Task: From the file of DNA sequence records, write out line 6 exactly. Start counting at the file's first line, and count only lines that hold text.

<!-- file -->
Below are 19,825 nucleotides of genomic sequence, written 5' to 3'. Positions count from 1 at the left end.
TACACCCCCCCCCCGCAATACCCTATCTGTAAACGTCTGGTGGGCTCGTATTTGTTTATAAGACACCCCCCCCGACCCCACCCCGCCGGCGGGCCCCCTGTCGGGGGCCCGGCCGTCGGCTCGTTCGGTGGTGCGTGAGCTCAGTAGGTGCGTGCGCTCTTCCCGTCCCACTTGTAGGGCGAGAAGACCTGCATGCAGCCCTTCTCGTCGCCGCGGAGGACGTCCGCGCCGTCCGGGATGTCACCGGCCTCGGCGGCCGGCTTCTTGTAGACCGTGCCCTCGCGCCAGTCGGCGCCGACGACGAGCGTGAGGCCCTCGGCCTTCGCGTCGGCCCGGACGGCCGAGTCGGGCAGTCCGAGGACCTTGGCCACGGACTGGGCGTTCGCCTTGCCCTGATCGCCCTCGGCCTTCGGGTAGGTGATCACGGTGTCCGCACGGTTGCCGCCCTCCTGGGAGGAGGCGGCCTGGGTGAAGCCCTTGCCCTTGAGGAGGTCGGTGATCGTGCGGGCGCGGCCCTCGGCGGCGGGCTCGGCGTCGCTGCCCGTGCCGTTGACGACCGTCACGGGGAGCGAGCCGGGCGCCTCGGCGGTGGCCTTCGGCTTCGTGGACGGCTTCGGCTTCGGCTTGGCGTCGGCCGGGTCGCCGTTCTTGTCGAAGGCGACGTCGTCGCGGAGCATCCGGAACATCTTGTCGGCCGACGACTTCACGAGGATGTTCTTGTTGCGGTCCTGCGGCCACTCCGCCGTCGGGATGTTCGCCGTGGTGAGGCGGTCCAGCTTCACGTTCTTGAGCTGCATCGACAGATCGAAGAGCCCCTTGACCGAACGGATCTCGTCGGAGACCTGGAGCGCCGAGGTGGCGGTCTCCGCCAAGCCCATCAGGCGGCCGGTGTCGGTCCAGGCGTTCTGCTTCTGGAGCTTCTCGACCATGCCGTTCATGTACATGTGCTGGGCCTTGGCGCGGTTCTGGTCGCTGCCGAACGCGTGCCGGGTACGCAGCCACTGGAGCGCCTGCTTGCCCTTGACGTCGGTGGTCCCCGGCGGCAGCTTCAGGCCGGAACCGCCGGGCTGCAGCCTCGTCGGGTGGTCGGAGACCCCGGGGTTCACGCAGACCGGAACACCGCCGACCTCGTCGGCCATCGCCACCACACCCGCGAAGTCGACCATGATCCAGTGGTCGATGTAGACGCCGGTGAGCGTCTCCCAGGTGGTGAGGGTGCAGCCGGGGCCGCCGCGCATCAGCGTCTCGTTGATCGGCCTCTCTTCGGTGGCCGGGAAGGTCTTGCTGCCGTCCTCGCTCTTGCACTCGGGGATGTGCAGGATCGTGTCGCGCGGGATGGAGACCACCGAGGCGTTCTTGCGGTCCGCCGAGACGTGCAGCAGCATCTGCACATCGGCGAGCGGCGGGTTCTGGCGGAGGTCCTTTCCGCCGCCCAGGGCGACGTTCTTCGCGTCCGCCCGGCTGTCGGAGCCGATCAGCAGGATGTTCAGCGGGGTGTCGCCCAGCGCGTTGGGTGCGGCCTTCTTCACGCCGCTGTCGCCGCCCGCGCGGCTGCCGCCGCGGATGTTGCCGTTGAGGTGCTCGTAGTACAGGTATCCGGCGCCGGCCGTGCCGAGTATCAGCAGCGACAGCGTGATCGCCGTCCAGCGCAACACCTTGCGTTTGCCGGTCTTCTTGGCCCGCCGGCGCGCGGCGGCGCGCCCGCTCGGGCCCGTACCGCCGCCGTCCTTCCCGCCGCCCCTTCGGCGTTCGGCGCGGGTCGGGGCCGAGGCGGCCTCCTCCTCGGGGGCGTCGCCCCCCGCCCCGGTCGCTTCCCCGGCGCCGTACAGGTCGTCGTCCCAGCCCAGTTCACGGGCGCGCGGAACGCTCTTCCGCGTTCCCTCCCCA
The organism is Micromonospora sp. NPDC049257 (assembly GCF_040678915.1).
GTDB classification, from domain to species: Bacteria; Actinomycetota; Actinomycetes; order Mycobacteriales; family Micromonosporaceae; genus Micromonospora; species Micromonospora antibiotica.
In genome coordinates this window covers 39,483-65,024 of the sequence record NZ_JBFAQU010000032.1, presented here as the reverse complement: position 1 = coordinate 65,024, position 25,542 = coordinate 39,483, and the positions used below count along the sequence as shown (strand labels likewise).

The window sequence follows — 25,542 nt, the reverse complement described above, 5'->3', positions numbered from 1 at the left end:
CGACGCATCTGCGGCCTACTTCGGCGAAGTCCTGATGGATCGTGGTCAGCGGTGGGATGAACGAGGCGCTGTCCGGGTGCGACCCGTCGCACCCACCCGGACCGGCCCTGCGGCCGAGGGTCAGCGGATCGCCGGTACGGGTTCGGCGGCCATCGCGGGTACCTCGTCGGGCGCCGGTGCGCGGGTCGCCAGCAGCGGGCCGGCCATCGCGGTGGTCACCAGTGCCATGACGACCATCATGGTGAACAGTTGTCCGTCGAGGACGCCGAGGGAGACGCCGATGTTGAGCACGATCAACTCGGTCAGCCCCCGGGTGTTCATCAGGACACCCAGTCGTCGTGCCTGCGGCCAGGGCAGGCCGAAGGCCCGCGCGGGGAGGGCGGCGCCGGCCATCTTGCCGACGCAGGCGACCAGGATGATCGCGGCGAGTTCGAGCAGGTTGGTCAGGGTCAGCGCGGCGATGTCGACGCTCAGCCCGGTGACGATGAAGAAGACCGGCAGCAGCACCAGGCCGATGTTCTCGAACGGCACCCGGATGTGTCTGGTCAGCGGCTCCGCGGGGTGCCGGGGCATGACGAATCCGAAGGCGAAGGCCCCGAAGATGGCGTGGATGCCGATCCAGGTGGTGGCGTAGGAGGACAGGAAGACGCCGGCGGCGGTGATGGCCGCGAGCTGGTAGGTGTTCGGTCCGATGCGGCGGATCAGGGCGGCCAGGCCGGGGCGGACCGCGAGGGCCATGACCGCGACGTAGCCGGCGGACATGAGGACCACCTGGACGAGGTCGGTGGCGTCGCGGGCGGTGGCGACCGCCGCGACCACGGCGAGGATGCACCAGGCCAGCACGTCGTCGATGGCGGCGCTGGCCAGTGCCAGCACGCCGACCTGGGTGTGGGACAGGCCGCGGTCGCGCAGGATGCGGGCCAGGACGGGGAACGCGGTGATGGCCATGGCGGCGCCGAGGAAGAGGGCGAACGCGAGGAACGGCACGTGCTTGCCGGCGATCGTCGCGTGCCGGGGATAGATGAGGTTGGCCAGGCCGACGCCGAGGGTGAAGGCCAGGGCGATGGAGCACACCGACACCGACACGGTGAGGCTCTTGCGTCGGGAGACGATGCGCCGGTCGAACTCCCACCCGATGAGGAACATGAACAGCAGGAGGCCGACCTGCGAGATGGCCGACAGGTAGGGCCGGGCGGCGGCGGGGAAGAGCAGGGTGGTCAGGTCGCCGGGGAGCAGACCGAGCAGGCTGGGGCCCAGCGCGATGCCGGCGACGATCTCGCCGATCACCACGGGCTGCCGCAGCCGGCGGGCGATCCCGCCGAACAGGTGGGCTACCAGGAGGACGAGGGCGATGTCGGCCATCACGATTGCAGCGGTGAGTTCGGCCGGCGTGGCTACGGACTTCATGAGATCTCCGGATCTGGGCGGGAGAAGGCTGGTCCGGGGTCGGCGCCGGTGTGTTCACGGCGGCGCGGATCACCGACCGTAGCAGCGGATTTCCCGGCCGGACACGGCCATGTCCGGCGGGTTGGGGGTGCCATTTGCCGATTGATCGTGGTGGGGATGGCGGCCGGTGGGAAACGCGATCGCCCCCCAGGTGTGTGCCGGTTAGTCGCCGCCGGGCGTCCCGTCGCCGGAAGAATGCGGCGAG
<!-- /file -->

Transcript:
The window sequence follows — 25,542 nt, the reverse complement described above, 5'->3', positions numbered from 1 at the left end: